1.  Lie on the floor and clear your mind of everything.  Go blank.  When thoughts come into your head look at them in a dispassionate way and then let them go.  Pay attention to visual constructions.  And then let them go.  Get back off the floor when you feel the desire to create come back.

2.  When you are clear about why you photograph and what subjects give you pleasure (as opposed to subjects that serve to gratify your ego because you know that others will respond to them) visualize an end result for your work.  It could be the construction of a private book of images just for you or a show of your work in a public place.  You might even send prints out to people as anonymous gifts.

3.  Everyone has their own cliche images.  But if we try to avoid the sticky cliches we give them a certain perverse power and they become more dominant in our field of view.  Instead, shoot all of your cliches and then move on.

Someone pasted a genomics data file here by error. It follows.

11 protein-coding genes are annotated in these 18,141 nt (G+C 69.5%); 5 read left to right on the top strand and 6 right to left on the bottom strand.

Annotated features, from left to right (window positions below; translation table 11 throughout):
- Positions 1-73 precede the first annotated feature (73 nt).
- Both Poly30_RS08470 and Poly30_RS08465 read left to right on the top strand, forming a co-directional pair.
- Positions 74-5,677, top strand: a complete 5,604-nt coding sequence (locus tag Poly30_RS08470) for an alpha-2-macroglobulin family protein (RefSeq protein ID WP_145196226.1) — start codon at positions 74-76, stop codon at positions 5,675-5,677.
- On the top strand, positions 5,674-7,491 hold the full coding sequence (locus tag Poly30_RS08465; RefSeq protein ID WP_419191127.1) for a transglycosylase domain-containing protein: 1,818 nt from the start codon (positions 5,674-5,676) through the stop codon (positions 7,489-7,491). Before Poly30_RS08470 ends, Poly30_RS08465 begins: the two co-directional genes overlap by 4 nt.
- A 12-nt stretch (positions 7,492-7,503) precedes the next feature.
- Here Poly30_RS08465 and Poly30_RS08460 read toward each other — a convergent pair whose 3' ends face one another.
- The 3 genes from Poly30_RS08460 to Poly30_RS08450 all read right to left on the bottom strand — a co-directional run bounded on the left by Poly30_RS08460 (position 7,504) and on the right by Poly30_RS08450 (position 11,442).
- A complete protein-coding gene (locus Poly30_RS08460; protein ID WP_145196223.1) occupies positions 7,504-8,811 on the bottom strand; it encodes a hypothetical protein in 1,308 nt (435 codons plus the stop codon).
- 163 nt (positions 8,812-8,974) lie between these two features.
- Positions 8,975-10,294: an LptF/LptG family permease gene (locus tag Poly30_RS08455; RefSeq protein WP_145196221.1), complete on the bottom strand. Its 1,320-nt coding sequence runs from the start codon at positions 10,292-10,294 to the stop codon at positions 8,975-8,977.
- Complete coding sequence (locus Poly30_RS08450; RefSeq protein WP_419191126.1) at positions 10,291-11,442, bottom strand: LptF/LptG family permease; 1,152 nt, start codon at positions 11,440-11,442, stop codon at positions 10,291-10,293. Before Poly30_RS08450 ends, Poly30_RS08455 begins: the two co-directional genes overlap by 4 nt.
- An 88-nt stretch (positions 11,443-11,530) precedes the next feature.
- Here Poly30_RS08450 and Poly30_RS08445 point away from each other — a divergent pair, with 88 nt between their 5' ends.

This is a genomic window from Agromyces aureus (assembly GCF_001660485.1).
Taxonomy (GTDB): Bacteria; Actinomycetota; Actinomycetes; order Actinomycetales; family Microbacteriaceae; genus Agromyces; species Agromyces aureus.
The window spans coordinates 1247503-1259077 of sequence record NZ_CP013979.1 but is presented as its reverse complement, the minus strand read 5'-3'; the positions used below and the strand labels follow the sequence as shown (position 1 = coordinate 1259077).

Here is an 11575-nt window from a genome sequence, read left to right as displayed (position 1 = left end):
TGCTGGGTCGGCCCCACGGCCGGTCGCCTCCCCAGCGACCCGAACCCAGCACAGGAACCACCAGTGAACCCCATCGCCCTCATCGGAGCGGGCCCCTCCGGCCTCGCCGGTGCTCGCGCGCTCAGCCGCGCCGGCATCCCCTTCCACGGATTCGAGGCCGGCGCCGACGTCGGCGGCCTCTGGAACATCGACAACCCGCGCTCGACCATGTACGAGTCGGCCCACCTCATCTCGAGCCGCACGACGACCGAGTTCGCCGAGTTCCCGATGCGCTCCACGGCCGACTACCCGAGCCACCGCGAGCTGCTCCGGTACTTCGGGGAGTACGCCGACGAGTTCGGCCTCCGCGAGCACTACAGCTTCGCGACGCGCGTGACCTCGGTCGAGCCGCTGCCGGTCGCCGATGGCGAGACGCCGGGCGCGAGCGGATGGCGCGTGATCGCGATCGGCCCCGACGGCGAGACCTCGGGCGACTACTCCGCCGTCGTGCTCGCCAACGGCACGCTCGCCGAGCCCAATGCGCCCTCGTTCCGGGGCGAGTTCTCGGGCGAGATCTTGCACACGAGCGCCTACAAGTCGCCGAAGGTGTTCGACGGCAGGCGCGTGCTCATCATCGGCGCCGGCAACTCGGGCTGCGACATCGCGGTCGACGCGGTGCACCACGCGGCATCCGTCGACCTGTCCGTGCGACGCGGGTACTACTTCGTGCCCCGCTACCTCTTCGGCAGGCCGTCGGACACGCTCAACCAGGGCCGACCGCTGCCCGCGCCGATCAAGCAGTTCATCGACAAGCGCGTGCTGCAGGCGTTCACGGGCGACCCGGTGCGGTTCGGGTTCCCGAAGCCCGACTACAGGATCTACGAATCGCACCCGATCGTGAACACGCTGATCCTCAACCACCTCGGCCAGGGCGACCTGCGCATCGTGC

4.  Edit down your vision.  If you try to do every aspect of photography well you dilute the things you do extremely well.  Every swimmer has a favorite stroke.  That's the one they work on.  Boil it down to its essence.

5.  Find a kindred spirit who can be a mean son of a bitch and be politely but firmly critical with each other's work.  Having all nice critics around makes for a lazy artist.  Sometimes you need someone else to tell you what you don't want to hear about your work or your approach to work so you can get past it.

6.  Once you are clear on what you want and how you want it you have to make time to do it.  That means you have to make photography a priority in direct proportion to how much you want to get out of your photography.  

7.  Don't do it for love or money, do it because you feel compelled to do it.